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Investigations shed light on the fate of sulfur dioxide in wine

Investigations shed light on the fate of sulfur dioxide in wine

The Nature Group journal Scientific Reports published the results of a study conducted by a research team from the Fondazione Edmund Mach and the University of Trento. The scientists have discovered that sulfur dioxide (SO2) influences wine quality in more ways than is currently known.

Today oenologists and winemakers recognise SO2 as an indispensable additive in winemaking, able to protect wine from various unwanted reactions. The use of this additive is controlled by legal limitations, but the recommended doses are imprecise and it is still not known why very similar wines consume the added SO2 differently. 

With the scope of generating knowledge for better targeted use of SO2, and based on their earlier findings regarding new SO2-binders in wine, the research team developed an analytical method and measured 195 commercial wines from the 1986-2016 vintages. 

The study published in Scientific Reports demonstrates that the quality of aged premium wines, as we know them today, is strongly characterised by the addition of SO2. A very slow reaction between SO2 and wine tannins, thus the major responsible metabolites of wine body, leads to products that highly characterise the chemical fingerprint of red wines aged at length. This reaction could also be partly responsible for alleviating the aggressiveness of young red wines, although this remains to be proved in the future.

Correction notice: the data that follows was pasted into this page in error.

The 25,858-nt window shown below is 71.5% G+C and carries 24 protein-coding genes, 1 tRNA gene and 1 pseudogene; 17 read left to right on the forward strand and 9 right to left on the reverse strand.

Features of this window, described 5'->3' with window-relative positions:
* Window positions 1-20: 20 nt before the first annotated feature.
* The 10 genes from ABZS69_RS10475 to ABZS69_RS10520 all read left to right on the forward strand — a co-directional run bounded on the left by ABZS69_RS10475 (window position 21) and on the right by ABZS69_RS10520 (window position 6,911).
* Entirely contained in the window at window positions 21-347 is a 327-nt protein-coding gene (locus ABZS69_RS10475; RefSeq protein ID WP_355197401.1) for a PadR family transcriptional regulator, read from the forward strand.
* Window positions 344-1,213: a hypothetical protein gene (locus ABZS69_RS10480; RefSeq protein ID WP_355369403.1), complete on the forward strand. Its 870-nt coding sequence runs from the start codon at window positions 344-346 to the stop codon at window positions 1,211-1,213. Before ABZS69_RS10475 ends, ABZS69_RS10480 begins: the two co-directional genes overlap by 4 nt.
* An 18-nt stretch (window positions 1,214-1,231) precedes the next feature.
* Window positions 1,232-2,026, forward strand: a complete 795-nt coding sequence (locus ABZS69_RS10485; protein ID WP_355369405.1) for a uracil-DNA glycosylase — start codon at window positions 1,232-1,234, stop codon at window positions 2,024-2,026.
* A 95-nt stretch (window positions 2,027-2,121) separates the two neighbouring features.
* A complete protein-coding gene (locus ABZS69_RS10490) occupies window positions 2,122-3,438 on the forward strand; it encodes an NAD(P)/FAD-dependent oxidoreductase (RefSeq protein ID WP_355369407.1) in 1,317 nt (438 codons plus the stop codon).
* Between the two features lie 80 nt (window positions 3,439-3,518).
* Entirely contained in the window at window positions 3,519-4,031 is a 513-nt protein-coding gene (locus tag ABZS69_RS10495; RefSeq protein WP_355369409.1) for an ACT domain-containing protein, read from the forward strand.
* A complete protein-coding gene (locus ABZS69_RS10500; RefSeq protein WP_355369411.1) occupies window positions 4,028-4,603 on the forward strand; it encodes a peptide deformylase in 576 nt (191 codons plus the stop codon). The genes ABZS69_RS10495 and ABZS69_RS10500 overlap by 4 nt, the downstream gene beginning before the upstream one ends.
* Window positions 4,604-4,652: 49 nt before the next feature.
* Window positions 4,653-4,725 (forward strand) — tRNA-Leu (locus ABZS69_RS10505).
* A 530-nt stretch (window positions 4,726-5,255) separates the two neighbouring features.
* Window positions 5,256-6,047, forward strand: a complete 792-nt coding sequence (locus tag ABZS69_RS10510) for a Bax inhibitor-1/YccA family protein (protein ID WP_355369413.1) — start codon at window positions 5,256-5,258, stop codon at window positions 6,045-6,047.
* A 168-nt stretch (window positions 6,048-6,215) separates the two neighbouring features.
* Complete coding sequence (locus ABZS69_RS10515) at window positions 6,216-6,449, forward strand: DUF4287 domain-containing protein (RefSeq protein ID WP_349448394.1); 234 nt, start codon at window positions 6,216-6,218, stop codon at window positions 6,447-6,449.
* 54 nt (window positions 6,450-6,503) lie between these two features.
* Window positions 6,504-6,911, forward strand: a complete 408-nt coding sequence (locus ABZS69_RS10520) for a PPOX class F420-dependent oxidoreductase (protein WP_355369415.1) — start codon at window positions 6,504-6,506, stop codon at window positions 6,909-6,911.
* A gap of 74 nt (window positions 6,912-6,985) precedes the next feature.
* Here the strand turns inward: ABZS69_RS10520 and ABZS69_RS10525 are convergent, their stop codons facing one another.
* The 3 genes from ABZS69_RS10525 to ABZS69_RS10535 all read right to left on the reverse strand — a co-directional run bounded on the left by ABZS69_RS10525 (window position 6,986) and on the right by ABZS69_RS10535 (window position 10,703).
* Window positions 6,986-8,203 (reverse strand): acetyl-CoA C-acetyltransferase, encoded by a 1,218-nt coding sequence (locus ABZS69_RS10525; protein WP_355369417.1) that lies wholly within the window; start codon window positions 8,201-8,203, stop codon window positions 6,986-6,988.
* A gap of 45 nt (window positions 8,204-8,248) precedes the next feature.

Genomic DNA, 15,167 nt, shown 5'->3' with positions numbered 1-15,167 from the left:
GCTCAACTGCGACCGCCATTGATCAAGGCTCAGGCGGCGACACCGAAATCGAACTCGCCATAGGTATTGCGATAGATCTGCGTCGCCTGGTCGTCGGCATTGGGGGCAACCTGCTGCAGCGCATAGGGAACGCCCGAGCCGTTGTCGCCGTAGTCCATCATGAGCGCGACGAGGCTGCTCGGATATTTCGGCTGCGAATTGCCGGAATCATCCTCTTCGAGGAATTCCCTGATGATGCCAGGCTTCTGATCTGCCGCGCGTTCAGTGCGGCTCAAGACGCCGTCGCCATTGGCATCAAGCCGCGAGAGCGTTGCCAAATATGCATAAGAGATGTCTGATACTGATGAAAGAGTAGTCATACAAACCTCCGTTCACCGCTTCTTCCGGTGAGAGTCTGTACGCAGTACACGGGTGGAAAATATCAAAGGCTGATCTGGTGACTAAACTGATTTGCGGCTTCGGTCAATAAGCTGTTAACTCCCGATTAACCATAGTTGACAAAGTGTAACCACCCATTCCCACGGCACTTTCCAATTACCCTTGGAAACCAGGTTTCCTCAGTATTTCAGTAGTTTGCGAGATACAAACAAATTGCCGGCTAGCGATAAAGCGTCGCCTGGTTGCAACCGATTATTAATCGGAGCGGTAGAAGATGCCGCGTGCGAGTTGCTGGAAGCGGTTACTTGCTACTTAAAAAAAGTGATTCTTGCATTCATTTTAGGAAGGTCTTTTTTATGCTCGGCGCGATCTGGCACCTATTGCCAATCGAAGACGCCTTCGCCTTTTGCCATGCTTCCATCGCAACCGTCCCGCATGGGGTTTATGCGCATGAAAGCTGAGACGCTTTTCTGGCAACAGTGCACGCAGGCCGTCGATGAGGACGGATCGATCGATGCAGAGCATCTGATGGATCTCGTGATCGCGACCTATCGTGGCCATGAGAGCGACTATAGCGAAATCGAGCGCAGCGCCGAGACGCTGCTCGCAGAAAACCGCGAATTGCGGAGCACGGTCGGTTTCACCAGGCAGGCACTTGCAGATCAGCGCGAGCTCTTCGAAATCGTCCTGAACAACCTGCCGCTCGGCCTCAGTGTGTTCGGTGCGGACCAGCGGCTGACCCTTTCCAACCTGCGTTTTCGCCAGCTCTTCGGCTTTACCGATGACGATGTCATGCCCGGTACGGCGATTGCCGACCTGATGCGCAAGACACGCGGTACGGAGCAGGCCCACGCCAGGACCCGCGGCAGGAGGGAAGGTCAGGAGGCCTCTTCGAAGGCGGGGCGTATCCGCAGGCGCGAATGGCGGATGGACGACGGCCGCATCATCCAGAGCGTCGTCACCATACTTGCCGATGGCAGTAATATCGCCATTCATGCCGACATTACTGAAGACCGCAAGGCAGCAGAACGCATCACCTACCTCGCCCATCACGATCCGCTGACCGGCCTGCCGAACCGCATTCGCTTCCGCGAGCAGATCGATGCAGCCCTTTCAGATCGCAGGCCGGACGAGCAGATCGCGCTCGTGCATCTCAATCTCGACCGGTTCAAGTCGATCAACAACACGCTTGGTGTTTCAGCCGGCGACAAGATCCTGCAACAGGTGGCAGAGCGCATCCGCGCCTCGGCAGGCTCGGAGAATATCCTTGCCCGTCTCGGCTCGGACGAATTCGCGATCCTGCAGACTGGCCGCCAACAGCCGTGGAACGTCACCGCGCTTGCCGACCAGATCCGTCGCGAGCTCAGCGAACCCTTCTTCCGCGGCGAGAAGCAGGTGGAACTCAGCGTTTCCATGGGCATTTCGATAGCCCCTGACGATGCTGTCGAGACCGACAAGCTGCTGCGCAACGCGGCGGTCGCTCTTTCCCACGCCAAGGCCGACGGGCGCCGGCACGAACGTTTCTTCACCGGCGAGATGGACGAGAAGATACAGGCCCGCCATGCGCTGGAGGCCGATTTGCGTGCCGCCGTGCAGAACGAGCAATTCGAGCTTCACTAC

On the other hand, white and sparkling wines were found to be characterised by a relatively fast reaction between SO2 and catabolites of the amino acid tryptophan pathway (a.k.a. indoles). These metabolites, with high concentrations in wines, could be responsible for the phenomenon (well known among winemakers) of unexpectedly large doses required by some wines. The same sulfonated metabolites could also influence the aromatic characteristics of wines.

The scientists believe that these new findings will enable better understanding of the chemical changes occurring in wine during ageing and offer new prospects for more precise use of SO2 in winemaking. 

Scientific Reports 
The impact of SO2 on wine flavanols and indoles in relation to wine style and age” Panagiotis Arapitsas, Graziano Guella & Fulvio Mattivi  www.nature.com/articles/s41598-018-19185-5

Published on 14/02/2018
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